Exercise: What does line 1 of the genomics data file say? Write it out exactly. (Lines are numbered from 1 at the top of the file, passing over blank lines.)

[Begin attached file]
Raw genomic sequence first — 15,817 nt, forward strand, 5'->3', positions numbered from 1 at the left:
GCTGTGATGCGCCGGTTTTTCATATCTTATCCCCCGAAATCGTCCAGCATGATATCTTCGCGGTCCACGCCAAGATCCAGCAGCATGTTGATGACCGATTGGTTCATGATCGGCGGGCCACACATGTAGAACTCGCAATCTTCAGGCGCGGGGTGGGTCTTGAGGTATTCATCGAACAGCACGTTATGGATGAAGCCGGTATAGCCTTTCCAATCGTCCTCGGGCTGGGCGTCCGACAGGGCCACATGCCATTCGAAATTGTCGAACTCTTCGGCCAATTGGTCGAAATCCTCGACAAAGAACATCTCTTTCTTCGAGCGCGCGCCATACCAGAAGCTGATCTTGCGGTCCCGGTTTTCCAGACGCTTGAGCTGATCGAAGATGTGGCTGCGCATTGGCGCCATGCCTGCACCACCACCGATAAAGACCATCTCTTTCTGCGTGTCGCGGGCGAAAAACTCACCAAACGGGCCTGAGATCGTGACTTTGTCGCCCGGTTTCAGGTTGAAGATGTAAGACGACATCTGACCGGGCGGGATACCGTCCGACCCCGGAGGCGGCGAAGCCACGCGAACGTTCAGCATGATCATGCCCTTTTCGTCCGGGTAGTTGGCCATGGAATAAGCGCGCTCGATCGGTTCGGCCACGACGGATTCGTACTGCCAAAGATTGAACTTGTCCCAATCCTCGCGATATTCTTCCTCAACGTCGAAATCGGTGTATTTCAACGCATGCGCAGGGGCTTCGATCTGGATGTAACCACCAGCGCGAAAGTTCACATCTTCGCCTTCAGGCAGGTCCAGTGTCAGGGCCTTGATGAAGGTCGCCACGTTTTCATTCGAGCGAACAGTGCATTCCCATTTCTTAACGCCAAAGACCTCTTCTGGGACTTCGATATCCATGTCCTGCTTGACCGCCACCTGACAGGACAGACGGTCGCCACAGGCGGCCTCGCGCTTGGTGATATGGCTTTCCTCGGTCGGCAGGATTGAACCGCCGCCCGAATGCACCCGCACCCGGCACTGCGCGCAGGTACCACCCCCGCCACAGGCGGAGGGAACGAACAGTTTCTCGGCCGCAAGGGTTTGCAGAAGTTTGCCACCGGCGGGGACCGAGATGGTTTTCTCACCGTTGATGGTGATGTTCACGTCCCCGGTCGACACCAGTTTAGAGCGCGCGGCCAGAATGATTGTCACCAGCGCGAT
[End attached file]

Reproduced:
Raw genomic sequence first — 15,817 nt, forward strand, 5'->3', positions numbered from 1 at the left: